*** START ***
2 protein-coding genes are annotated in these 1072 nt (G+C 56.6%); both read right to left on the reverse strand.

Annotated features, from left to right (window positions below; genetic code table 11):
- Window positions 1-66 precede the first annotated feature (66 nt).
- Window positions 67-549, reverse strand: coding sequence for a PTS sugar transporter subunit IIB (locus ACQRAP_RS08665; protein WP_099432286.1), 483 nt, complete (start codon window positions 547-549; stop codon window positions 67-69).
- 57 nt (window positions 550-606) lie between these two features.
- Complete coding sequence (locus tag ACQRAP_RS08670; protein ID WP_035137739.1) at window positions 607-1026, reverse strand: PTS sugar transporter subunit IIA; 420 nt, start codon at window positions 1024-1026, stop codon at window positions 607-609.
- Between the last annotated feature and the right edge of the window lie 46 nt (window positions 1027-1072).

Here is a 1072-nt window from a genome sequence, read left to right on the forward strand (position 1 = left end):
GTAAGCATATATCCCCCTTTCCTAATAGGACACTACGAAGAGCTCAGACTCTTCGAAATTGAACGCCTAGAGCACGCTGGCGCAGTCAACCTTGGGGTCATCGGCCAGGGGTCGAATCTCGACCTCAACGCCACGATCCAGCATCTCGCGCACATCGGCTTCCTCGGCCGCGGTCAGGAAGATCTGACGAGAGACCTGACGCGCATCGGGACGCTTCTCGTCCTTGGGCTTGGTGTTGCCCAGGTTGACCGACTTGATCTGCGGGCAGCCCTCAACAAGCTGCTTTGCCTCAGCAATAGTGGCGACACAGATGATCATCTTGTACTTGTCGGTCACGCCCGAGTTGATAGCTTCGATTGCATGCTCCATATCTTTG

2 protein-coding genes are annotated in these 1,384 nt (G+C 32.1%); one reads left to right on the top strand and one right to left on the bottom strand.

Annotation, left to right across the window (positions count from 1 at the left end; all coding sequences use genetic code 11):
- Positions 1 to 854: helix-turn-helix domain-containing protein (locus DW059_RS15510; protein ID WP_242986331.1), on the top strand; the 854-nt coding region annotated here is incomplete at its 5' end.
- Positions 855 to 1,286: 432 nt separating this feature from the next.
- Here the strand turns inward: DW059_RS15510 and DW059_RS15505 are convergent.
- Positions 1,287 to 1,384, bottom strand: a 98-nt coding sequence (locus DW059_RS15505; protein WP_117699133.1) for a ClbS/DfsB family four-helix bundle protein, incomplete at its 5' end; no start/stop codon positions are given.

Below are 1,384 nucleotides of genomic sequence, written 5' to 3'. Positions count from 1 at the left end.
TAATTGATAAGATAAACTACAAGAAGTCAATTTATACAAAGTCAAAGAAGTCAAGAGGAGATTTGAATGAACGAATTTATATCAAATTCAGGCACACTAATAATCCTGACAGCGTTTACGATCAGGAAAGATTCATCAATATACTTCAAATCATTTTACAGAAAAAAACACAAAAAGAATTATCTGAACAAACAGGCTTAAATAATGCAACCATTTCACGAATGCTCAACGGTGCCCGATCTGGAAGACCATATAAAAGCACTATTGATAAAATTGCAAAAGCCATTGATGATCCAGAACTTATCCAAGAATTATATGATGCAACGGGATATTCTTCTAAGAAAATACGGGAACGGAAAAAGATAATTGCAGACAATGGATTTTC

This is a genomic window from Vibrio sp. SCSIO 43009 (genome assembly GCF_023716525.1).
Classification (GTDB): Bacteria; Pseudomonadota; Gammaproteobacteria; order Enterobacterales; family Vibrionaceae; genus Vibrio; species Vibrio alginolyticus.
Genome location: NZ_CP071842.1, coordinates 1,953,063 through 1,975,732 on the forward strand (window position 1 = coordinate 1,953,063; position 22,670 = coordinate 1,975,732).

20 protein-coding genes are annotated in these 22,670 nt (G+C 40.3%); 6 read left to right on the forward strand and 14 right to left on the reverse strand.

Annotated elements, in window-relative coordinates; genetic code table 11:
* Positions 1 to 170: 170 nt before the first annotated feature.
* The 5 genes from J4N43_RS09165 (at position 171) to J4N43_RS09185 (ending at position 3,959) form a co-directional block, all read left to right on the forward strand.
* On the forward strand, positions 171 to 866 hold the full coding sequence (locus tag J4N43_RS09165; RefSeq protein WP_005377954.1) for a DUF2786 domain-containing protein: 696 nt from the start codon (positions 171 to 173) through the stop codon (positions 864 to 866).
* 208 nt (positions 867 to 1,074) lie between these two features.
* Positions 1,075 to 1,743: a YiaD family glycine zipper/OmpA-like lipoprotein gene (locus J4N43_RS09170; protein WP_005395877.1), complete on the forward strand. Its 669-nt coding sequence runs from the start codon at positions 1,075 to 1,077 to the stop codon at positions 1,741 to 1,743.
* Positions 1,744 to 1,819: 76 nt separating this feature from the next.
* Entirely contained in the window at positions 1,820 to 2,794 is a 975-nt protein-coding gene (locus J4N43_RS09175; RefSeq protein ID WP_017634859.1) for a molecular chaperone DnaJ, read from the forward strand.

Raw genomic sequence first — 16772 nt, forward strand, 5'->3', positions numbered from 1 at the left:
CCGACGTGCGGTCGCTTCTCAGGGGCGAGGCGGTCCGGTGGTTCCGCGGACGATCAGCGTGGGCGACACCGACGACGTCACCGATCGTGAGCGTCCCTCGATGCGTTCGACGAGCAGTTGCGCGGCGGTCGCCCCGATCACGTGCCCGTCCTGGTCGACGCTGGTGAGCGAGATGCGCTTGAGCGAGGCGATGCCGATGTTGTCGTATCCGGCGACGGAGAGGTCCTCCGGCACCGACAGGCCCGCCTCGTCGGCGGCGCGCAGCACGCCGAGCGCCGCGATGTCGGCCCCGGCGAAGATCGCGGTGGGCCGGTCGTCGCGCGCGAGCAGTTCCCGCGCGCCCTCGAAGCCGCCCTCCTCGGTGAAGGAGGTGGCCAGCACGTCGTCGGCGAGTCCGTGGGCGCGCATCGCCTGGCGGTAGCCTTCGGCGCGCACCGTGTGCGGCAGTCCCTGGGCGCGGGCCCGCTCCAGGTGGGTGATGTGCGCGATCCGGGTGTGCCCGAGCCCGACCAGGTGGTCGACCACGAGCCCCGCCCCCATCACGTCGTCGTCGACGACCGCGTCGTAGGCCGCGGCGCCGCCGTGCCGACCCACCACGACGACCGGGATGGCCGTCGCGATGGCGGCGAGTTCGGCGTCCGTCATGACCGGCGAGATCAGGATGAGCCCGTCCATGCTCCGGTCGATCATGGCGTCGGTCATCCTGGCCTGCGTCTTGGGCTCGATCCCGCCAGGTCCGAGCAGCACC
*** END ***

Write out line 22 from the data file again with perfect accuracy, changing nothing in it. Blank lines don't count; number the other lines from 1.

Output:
Annotated elements, in window-relative coordinates; genetic code table 11: